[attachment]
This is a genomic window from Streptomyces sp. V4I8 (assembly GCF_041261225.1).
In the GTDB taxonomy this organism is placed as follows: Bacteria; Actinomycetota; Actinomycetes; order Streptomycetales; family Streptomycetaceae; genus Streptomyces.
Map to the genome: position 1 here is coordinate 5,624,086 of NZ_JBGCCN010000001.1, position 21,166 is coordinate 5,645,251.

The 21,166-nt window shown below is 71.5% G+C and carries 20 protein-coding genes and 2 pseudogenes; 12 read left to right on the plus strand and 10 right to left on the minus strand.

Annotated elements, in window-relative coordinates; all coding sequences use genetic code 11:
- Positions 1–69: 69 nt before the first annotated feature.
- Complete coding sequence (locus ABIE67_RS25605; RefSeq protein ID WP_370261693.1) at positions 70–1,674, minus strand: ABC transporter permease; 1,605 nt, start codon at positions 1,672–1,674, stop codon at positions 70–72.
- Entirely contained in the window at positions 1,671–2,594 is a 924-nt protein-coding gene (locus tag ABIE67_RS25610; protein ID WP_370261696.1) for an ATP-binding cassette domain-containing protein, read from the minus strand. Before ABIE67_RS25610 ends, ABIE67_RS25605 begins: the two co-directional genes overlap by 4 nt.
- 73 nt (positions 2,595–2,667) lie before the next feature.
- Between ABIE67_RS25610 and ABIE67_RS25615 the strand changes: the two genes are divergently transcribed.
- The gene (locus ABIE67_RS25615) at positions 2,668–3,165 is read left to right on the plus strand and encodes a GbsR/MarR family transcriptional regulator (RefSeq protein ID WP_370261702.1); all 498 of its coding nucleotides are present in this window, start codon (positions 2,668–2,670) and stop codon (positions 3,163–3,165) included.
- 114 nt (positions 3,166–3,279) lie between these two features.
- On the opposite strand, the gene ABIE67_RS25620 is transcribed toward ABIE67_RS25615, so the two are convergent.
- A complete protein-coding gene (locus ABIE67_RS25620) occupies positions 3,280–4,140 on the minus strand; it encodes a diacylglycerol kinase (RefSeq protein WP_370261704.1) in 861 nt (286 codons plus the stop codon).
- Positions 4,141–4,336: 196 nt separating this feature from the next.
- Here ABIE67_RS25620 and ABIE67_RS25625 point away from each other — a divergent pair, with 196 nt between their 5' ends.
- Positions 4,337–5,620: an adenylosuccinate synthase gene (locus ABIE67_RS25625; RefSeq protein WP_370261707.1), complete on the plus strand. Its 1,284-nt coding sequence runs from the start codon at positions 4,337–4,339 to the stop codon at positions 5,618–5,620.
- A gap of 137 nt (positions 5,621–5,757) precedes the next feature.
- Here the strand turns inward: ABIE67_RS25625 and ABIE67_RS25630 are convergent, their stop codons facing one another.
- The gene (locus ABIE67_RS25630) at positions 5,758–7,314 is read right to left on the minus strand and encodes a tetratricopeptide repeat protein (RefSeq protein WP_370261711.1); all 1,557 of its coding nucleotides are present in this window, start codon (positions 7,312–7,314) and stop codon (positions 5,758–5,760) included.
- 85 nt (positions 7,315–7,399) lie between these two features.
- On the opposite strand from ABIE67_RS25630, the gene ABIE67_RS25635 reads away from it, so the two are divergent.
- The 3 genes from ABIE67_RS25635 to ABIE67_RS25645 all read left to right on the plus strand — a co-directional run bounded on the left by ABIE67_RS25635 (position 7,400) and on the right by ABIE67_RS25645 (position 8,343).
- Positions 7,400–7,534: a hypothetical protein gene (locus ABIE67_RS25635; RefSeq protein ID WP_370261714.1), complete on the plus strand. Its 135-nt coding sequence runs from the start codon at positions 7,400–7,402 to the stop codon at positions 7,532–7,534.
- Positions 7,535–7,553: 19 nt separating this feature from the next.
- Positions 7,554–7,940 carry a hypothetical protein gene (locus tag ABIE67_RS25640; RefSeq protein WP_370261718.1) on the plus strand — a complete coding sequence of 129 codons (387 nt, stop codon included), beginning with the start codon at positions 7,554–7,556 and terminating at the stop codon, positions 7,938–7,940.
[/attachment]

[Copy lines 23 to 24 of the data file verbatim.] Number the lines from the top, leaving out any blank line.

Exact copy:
- The 3 genes from ABIE67_RS25635 to ABIE67_RS25645 all read left to right on the plus strand — a co-directional run bounded on the left by ABIE67_RS25635 (position 7,400) and on the right by ABIE67_RS25645 (position 8,343).
- Positions 7,400–7,534: a hypothetical protein gene (locus ABIE67_RS25635; RefSeq protein ID WP_370261714.1), complete on the plus strand. Its 135-nt coding sequence runs from the start codon at positions 7,400–7,402 to the stop codon at positions 7,532–7,534.